I don’t know that I have what it would take to be a professional writer, not that I don’t want to be just that I don’t.  I write 3/6 times a week, I try to write for a an hour or so at a time.  When I do write, again it is best not to have aplan about what I am going to write.  Some times I just play with ideas until one strikes my fancy.   My normal time to write is over lunch time, for hour I have for lunch.

3. What is your writing environment like? (cats, music, computer etc.) How has this evolved/changed?
My writing environment is as chaotic as my writing style.  I like to listen to music but some times is distracts me.  We have a couple of couches at work that were left over from the former owners and if I write during lunch, I usually sit there.  If I am able to write a home, I write usually at the kitchen counter.  I do occasionally hand write stories but, my hand writing is so bad i often have a hard time reading it, so although I like the feel of pen on paper, I don’t do that all that often.  the long end short of this is that I write when ever I have a moment and in whatever form I have available to me.  I have even written a few stories on my ipod.

4. Do you write anything, or have you, that is solely for yourself? (no intention of sharing with a large audience)
I don’t keep a journal or anything like that.  I have kept travel diary that I only planned on sharing with my wife and kids, but no I don’t write things just for me.  I look at the whole writing experience as for me, as I do it because I need to / have to other wise the stories in my head would drive me nuts.

5. How has social media played a role in your writing?
Socical media has given me an outlet for my writing that I didn’t have before.  I feel good sharing my work with people, and I think that is the one thing that has helped me the most.  Even if my writing only reaches a few people, they are people that would have have read it before, and hopefully some one likes it

Podcasting Questions

1. What type of OS do you prefer? Linux? Mac? Win? What are your machine’s specs?
This is a more difficutl question that is sounds like.  I am not a windows fan but, my knowledge of Windows pays the bills so I guess I like it in that way.  But for podcasting it is a MAC, macbook (white) (a couple of years old now.)  My web server and my data server / backup webserver / and fire wall are all linux, Fedora core all the way man.

2. Would you please describe your current studio? How has this changed? (What did you start with?)
Studio?!?! My office (the little room that holds the servers is where I do most of my recording, but I will record wherever I can find a quiet spot.   I started recording in the front seat of my car, moved to a  small room at the office, then moved to my wife’s closet, but when I came back from y last business trip I found that my recording would wake the baby so I have moved to my office.  I shut down the loudest of the servers and play with the mic unit it can’t “hear” them.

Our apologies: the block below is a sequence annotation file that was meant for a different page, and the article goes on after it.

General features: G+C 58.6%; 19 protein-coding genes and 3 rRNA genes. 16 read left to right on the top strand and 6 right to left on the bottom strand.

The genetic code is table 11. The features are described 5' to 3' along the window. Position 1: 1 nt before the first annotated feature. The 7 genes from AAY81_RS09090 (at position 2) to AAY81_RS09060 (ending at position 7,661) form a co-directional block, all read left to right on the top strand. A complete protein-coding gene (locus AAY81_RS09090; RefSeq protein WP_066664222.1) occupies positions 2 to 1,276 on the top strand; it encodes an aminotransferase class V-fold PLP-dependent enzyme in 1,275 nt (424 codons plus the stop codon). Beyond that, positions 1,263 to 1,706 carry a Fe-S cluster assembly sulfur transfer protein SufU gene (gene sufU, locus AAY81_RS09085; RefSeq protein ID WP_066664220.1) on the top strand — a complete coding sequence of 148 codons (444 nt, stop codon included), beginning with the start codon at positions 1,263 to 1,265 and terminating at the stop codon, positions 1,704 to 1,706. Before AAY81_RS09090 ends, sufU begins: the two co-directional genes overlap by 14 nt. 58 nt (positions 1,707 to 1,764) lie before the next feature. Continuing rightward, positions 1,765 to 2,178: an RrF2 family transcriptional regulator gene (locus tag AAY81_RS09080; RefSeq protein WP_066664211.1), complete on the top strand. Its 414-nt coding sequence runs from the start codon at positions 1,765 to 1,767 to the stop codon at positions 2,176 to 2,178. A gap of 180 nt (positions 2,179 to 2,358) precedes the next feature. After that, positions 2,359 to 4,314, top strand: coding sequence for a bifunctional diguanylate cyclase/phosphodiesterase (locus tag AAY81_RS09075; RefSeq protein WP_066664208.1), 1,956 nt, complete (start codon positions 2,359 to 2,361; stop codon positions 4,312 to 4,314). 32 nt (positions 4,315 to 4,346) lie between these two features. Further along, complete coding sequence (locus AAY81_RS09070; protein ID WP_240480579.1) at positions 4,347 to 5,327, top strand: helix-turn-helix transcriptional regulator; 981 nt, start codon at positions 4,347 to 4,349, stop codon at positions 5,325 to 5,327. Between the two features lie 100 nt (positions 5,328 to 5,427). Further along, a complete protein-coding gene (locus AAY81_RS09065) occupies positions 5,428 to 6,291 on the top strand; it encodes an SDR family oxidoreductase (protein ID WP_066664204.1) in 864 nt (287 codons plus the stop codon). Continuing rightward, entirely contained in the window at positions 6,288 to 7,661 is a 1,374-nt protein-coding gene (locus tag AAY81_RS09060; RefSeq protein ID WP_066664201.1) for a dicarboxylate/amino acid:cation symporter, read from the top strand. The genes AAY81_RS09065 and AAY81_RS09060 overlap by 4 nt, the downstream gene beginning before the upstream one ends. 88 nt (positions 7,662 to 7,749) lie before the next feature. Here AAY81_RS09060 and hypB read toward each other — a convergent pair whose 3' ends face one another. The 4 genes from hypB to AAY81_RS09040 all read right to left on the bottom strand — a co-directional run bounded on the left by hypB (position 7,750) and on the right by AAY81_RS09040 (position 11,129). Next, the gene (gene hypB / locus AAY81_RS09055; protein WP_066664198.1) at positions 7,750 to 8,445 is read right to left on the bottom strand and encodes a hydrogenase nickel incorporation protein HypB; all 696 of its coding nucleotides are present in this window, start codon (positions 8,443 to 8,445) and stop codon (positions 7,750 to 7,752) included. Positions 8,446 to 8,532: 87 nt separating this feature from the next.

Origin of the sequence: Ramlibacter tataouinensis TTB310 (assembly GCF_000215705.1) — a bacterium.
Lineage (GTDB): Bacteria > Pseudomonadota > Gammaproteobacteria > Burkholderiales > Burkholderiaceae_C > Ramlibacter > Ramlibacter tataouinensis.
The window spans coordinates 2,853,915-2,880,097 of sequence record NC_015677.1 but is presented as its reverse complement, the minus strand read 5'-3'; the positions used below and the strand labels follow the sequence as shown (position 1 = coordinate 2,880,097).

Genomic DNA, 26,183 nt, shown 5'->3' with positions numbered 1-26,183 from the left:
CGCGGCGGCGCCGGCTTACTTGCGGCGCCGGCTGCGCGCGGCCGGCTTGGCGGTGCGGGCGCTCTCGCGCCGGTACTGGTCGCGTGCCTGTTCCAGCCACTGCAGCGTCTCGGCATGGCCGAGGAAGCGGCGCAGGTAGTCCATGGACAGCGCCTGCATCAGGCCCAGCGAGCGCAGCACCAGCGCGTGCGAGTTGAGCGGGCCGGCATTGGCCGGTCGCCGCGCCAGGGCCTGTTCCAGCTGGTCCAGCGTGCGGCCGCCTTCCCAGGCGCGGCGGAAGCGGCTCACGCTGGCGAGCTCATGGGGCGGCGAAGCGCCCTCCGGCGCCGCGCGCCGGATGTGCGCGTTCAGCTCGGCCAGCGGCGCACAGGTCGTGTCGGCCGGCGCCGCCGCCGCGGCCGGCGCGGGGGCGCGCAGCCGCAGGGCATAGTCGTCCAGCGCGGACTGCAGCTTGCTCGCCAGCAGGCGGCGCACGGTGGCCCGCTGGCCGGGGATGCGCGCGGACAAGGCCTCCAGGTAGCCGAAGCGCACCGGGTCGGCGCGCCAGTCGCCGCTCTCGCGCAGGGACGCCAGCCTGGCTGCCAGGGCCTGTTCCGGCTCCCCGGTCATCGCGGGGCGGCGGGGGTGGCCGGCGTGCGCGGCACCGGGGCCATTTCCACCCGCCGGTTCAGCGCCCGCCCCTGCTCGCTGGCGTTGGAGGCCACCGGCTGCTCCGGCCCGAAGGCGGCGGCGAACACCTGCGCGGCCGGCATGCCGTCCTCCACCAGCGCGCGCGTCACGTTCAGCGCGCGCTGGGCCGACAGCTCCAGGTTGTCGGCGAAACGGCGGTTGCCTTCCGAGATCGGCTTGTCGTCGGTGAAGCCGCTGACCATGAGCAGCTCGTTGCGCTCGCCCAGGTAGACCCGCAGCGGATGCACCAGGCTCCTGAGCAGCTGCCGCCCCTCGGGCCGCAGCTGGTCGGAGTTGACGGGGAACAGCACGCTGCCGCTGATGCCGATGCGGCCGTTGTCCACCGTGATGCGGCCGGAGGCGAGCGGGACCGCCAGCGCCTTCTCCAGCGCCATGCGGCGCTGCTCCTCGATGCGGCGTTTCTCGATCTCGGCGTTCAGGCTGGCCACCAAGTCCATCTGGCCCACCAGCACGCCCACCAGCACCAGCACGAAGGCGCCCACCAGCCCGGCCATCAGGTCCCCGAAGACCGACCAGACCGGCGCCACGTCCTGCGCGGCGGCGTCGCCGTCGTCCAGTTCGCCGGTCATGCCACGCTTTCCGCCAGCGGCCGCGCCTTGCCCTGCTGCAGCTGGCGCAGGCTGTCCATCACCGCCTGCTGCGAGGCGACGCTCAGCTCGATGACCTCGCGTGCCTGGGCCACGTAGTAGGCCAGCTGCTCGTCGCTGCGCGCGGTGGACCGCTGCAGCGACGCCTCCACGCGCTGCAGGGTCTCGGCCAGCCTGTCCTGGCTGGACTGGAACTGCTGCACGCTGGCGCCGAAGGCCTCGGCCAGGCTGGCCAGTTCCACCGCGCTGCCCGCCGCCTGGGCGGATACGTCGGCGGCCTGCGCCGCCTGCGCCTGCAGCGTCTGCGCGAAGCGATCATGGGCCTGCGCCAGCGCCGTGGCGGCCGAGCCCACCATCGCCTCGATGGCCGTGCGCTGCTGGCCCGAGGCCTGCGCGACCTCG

3. If you were able to build your dream studio, what would it include? Be as specific as you wish.
I am too much of a geek for this question.  I would want all the best, sound proof walls, a lacky to run some sort of mixing board and check levels and wonderful microphones.

4. Other than a computer, what piece of HARDWARE would you recommend to a new podcaster?
A decent Mic.  You can’t go wrong with buying a nice mic to help you with your sounds quality.  I have had a couple, but each time I upgraded I wondered how I tolerated the last one I had.

5. What have you had to learn for yourself that you wish someone could have warned you about?
How to use the filtering software.  I had to play with so many of the settings and experiment with them with figure out what sounded best for quality.  I wish I could have sat down with someone to show me what each of the setting did and have them explain to me which ones were good for me and which one would hurt my quality.

6. What would you consider a “beginner’s mistake” you’ve either experienced or hear others making?
I feel like I am too much of a beginner to make a comment about this one, remove the log from your own eye before remove the splinter from your neighbors.

7. How much time does it take, once you have all the elements, for YOU to put together a 30 minute podcast? (please describe your production technique)
My podcast requires that I listen to three or four stories, when decided how they should go together.  That usually takes a hour or so.  Then I put them all together and record intro for the podcast (yup different for each one) and intro for each story, my reaction to each of them and then an outtro for the whole podcast.  Total time, for a 30-40 minute podcast probably 3 to 4 hours.

Casting Questions (answer if you can)

1-4 No Answers

5. What is the hardest part of putting together a “straight read” podcast?
I read like a third grader.  I usually read the story three or four times to myself before I read it to record, and it still sounds like I don’t know how to read.  So the short answers is editing my own reading.

6. As far as cast goes, what would you like to try, but haven’t so far?
Not answered

General Questions

1. If someone approached you with THEIR book, and asked you to podcast it for them for a fee, what would you consider a reasonable rate per episode? (The way YOU do it)
Would I do it. Yes, I don’t know what a good rate is.

2. Do you podcast as part of a larger plan, or because getting your content out in some manner IS your plan?